August 2012

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Control Solutions, Inc. - Minnesota

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An Open Letter

to BACnet Equipment Suppliers

Ken Nekvasil
FHS Controls/Kontrols LLC

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BACnet has been one of the best things to happen to the building industry and more importantly for building owners as a whole. BACnet has definitely helped to bring more choice in the building environment. Of course there is always the however. While features such as auto-discovery are a step above other options BACnet still has a ways to go.

Coming from a field standpoint we struggle with many items that make it more difficult than it should be to integrate “third party BACnet devices” With that in mind here is a list of items that we would like to share with equipment vendors that supply BACnet controllers

Please make some sort of software (preferably free of charge or low cost) and a communication device available for control companies to be able to fully configure your product. In an ideal world the local equipment rep would send out a start-up person to configure everything. This usually doesn’t happen. The next best thing is to be able to do it ourselves with a little help from the factory.

RS-485 Voltage Reference
Mismatching RS-485 network voltage references are one of the biggest problems in putting two or more different vendor’s products on an MS/TP network. Please build into your product A- / B+ and the reference terminal so that all devices can have the same voltage reference. Ideally it would be great if it was possible to make the reference earth ground. That way all controllers would have the proper reference.

Termination Resistors
If your controller does not have built in termination resistors please tape one to your controller.

Network Speed
It’s 2012. Please have the ability to run up to 76.8 baud.

For the love of Pete (anyone know who Pete is by the way?) please allow full BACnet addressing capability. BACnet Device Instances can go from 0- 4,194,302. Let us have all those values. More than one equipment manufacturer limits the range of the address or how you set the address of their devices. When you have a larger campus and you have a sophisticated addressing scheme this lack of range kills any addressing scheme you may want to use. Allow the device to be configured as any address. Limiting its address range or tying its Instance to its mac address is frustrating at best.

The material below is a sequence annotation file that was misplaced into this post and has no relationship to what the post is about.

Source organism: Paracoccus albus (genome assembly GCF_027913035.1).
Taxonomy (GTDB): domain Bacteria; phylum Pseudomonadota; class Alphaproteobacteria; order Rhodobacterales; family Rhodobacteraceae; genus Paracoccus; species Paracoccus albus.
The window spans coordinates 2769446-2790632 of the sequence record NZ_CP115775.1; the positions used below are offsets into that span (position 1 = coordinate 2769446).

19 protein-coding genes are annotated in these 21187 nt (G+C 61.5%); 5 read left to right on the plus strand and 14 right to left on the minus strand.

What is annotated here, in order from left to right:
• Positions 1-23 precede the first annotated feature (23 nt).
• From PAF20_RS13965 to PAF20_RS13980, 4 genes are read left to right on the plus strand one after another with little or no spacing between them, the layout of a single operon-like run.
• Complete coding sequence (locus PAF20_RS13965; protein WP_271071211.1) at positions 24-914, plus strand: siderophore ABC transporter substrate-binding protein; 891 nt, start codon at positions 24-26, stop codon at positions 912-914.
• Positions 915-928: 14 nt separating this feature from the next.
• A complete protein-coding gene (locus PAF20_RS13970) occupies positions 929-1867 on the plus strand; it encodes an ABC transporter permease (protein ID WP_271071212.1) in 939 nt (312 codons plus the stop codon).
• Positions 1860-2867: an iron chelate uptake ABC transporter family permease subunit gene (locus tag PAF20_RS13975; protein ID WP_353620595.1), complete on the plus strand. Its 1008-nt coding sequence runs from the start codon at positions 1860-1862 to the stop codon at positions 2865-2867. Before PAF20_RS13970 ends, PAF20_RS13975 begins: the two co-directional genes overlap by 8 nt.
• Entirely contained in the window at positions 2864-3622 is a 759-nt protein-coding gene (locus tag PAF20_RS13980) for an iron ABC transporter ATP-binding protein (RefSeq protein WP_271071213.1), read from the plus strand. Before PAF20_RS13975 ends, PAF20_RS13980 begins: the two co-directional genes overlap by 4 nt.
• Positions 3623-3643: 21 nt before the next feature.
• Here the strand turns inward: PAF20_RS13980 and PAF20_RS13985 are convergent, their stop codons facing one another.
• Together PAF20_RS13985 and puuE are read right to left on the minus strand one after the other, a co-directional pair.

Special Characters in Object Names
Stop using them. Many vendors do not support special characters and as such end up causing network communication errors. Trust me, you can figure out a way to get by without them.

Read Property Multiple
Please, please, please support this in your product. Single reads kill network speed. I know it is not a requirement but across the board this would help all vendors.

BACnet Engineering Units
Use them. Many times we run into devices where the BACnet Objects do not have units associated with them. If the engineering unit is available apply it. I have seen where chiller manufacturers use volts as the engineering units when the actual application is a temperature sensor. 

BACnet Object Names
First, please support 32 characters. Second, can you name them something we might understand? In lieu of that please provide a Table that explains what they are in plain English. See the example below.